2023 Dodge Charger

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2023 Dodge Charger Review: End Of A Legacy

by Michael Butler

Say 'Dodge Charger', and most will conjure up images of an all-black, old-school muscle car that can do wheel stands, but the Charger is more than that. The seventh-generation Dodge Charger is a family car, a rep mobile, and a modern muscle machine all wrapped up into one retro package, and despite having a career that spans over a decade, it's still a huge favorite in the USA. The Charger comes in a wide variety of flavors, with the SRT Hellcat (reviewed separately) sitting at the top. The non-Hellcat family is topped by a bang-for-buck hero: the Scat Pack, which features a 485-horsepower Hemi V8 engine. The Charger can be a comfortable daily cruiser or a hotrod, and despite its aging looks and interior, it still puts up a good fight against far more boring Japanese sedans such as the Nissan Maxima. It shares its old-school approach with another car that's been on sale in the US since forever, the Chrysler 300, now also on its last legs.

Read in this review:

  • Exterior Design 9 /10
  • Performance 8 /10
  • Fuel Economy 6 /10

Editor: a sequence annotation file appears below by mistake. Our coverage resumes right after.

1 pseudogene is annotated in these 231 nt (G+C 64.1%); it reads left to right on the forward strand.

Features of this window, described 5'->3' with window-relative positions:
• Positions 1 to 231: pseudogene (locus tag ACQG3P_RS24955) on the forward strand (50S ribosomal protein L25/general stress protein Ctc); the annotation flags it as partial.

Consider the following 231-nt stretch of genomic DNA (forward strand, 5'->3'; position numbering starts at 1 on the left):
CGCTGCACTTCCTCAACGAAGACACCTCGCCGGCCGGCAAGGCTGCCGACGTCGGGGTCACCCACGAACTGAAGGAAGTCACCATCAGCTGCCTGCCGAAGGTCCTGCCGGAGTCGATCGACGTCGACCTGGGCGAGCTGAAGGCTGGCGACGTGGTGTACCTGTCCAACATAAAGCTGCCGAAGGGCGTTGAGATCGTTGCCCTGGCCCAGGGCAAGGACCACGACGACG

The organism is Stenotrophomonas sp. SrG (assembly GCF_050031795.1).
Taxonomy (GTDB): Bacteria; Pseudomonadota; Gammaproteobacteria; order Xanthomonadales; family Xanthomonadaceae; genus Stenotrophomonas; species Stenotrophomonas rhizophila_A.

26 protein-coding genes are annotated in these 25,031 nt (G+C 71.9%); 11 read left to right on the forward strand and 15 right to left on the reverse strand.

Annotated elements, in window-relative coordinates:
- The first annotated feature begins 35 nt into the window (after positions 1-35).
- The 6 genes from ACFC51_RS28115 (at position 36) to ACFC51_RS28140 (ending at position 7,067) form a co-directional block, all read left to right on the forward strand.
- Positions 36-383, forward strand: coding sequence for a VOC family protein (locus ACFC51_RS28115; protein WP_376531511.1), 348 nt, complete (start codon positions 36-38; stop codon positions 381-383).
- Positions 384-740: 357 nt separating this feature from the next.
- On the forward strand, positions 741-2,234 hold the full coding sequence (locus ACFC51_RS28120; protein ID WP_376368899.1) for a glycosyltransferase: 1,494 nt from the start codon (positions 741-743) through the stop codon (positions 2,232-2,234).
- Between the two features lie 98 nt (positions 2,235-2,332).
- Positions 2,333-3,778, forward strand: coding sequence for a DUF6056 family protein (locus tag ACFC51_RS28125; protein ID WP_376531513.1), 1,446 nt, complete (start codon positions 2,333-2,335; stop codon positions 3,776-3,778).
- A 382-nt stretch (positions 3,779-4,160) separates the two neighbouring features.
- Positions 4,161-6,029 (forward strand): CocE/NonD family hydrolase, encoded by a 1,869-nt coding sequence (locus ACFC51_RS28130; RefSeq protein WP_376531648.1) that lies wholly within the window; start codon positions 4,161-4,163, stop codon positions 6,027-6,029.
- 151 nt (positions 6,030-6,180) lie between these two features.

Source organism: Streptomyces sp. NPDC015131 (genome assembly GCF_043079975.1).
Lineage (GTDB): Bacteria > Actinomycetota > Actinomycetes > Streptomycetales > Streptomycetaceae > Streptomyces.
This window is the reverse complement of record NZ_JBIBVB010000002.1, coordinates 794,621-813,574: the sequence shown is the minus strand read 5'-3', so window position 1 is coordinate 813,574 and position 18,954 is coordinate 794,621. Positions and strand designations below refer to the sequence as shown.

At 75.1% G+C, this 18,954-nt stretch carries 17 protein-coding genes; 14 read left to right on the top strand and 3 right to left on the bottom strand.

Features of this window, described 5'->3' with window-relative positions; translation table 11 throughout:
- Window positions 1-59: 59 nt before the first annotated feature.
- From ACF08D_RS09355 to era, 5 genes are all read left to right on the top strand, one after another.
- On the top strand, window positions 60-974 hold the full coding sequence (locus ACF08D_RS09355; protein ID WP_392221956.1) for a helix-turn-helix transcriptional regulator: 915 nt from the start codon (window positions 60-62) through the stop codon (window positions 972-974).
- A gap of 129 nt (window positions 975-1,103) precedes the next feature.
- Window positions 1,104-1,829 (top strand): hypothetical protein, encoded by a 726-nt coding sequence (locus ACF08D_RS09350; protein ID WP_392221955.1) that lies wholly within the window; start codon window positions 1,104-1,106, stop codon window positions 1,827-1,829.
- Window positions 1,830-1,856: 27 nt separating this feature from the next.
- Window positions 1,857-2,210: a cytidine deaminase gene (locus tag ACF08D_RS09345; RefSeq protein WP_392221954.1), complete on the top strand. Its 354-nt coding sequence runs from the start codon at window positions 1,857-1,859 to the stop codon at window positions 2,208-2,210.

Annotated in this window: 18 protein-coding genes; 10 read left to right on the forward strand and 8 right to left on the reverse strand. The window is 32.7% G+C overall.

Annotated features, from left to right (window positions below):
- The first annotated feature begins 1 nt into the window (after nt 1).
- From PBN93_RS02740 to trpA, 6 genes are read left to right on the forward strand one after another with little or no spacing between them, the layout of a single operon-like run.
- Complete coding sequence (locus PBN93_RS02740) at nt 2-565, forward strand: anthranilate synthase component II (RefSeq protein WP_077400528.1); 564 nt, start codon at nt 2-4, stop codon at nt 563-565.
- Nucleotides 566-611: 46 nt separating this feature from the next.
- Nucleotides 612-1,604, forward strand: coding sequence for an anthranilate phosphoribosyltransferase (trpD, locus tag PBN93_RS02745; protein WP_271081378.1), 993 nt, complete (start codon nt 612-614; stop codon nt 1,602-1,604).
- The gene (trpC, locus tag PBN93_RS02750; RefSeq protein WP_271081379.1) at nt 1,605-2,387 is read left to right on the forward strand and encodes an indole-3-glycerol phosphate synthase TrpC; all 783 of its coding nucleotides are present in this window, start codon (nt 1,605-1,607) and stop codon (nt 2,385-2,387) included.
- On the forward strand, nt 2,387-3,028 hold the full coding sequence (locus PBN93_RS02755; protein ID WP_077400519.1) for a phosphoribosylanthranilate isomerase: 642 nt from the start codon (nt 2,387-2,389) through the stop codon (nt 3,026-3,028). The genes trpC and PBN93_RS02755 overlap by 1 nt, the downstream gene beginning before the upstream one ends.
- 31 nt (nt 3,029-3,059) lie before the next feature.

• Interior & Cargo 8 /10
  • Infotainment & Features 9 /10
  • Reliability 9 /10
  • Safety 7 /10
  • Value For Money 9 /10
What is BuzzScore?

2023 Dodge Charger Changes: What’s The Difference vs The 2022 Charger?

It's no secret that the Charger as we know it is coming to an end, and as a send-off, every new 2023 Dodge Charger sedan wears a "Last Call" plaque under the hood. Dodge also introduces old-school Heritage colors such as Sublime Green, B5 Blue, Destroyer Grey, and Plum Crazy. R/T models now feature a "345" fender badge to pay tribute to the Hemi V8 engine that lives under its hood. Several limited-edition heritage-inspired buzz models will be made available throughout the 2023 model year.

Pros and Cons

  • Glory to the V8
  • A true family car with a big cabin and trunk
  • Good value
  • Infotainment easy to use
  • Lots of trims and options allow extensive personalization
  • Dull interior with average build quality
  • High fuel consumption
  • Poor safety kit and scores